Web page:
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“And how do you like Canada, eh?” – My experiences so far in Guelph – by Padraig Fyfe

Sitting awkwardly alone on a bench in Toronto’s Pearson International Airport, I was still not sure what to expect from my semester abroad. Even though anyone who has ever studied abroad will wax lyrical about how much they enjoyed the experience, it’s impossible to not worry about such a long commitment. But what if it all goes wrong? I knew very little about what was to be my new home; some of my friends didn’t even think it was a real place (“Guelph? That sounds like a medieval sword, or something).

My fears were allayed within about 10 minutes of being pointed to the collection point in the airport, where a collection of less-uncomfortable exchange students sat. We struck up conversation easily and, within no time, we were in Guelph.

The first few days of my stay at Guelph were dedicated to the brilliant START International, a special orientation session for exchange students where we got quickfire introductions to the University, the city of Guelph, Canadian culture, and each other. I’ve never been one for the awkward “get-to-know-each-other” games and exercises such as they put us through – but kudos to the great bunch of people at Guelph who managed to mix it up over that week. They helped me make a great group of friends in short time, and since then I’ve been in a whirlwind of good times. START International was followed by O-Week proper, at which point the University started to become a hive of activity. This brought the Pep Rally, Homecoming football (gridiron, naturally), and (for better or worse) the beginning classes. Drat. Amongst all this action though, we had time for a trip to Niagara Falls – which, despite being a bit wet, was a great day out.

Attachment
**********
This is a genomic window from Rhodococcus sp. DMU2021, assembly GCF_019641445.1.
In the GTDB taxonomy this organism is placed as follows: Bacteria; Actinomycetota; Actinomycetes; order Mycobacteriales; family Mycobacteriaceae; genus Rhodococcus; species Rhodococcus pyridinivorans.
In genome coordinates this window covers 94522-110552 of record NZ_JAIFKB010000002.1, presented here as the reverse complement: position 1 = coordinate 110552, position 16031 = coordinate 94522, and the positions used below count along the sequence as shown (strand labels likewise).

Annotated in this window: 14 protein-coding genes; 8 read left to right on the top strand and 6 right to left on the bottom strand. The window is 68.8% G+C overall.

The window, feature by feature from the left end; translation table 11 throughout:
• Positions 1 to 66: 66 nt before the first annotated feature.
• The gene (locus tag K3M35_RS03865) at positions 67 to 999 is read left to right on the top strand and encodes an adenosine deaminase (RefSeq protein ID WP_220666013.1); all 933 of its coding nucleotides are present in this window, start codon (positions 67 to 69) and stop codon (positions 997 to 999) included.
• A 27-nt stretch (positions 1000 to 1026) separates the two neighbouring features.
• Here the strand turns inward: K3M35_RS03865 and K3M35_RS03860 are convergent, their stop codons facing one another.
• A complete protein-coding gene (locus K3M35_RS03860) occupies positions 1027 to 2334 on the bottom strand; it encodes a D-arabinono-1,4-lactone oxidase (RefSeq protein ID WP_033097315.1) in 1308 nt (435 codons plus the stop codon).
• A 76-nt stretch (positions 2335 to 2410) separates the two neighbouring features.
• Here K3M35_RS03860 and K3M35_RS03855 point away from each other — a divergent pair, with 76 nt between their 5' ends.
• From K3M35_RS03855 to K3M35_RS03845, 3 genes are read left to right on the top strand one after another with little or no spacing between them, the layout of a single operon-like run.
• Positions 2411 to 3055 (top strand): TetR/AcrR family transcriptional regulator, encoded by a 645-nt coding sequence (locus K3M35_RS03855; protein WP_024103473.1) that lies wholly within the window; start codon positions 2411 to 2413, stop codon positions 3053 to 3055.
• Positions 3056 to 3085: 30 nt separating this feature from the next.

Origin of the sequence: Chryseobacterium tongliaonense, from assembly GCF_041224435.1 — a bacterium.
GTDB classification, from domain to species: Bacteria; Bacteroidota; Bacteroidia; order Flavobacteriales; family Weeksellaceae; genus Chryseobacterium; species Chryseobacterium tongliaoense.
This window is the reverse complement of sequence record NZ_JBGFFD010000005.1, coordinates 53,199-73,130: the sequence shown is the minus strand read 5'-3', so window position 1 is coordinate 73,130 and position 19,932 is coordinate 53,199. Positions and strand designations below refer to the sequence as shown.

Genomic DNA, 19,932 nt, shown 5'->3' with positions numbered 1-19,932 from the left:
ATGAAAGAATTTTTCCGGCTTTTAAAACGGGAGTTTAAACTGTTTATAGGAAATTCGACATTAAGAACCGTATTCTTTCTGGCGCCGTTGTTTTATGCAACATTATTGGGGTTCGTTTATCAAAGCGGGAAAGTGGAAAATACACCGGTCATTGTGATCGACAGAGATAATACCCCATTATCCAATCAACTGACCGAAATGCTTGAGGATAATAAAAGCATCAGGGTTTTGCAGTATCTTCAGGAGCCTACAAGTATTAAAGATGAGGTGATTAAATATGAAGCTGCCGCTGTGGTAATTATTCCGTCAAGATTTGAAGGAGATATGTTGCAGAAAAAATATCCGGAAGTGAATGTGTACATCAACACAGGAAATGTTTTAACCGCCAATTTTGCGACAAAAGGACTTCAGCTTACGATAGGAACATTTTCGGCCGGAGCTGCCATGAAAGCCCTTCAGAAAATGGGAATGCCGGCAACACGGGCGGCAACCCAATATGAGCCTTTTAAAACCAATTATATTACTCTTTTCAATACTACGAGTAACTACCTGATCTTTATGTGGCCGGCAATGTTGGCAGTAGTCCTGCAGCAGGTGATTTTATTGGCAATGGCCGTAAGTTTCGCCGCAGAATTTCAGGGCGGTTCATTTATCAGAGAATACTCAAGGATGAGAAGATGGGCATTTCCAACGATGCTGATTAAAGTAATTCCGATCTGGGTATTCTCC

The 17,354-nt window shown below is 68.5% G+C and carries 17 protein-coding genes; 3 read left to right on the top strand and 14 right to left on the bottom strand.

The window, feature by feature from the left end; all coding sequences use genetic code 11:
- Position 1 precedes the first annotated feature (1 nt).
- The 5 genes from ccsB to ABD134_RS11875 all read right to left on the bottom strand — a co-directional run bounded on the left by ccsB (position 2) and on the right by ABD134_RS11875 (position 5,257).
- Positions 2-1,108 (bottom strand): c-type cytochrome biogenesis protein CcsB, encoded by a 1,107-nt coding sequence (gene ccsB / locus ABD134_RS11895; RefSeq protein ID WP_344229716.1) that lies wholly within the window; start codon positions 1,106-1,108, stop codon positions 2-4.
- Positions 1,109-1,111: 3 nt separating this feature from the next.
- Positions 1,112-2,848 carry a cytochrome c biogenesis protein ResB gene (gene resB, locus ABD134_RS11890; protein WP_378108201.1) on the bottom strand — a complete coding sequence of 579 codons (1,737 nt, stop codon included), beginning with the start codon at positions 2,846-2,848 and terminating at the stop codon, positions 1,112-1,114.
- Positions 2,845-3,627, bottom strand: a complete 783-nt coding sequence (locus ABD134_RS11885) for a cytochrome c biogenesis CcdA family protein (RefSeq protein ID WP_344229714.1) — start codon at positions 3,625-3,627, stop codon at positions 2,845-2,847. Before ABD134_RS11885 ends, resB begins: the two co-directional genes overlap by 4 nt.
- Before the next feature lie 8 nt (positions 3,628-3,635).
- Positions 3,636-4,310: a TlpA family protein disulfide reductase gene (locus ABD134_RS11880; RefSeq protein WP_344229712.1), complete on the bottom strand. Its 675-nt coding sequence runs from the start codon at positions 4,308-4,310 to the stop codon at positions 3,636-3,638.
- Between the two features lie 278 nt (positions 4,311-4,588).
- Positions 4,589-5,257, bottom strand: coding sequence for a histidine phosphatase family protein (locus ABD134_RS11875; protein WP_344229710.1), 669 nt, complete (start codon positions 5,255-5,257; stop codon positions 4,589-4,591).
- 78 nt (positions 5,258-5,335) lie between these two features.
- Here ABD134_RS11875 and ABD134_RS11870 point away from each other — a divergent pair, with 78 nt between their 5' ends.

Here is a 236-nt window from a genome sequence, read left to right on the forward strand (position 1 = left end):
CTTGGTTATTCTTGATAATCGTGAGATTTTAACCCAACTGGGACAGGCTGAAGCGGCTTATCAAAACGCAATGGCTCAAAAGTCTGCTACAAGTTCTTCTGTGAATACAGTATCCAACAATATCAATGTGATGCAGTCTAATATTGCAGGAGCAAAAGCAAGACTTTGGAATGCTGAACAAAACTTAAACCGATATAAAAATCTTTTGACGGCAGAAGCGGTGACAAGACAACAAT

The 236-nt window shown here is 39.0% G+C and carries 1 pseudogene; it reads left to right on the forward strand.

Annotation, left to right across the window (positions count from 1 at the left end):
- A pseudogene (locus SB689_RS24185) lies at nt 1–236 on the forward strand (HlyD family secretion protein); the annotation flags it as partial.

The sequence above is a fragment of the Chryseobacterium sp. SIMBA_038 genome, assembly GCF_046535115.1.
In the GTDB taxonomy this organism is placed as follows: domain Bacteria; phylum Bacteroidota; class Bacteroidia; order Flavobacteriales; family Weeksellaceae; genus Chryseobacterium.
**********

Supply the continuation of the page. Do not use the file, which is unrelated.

So after a few weeks of reflection, I’m basically having a ball. What’s good about Guelph so far? Here’s a quick list I’ve prepared:

  • It’s full of Canadians – go figure. But Canadians are a great bunch of people – easygoing, friendly, fun, diverse, welcoming – and they really like hockey. Like, a lot.
  • The social life – Despite being a pretty small place, Guelph has a good party scene with a load of different places to go out. They’ve got live music, a country bar, lounge bars, funk nights, and the infamous Palace – complete with a cage to dance in. Seriously.
  • The university culture – Not all UoG students live on campus, but a lot of them moved here to study, and so the university is very important to them – a home away from home. There have been some amazing displays of support for Guelph – at the homecoming football game (unfortunately washed out in a deluge) and the (awesome) Pep Rally!
  • The city – Guelph isn’t particularly big, but it’s got a well-developed bus network – completely free to use for students, as well!
  • The food – The University has a pretty good range of eateries on campus – my favourite is the pub, Brass Taps (they make some killer wings) – but there’s a variety of pretty darn good food at very reasonable prices.
  • The Arboretum – the Arboretum is a park spanning several hundred acres, right next to the University (behind East Village, where I live). It’s a great place to visit during the day for a quiet stroll, and with Fall approaching, it’s looking spectacular.

All in all, I’m loving my new home so far – and I can’t wait to see what else I’ll experience here.

Go Gryphons!

 

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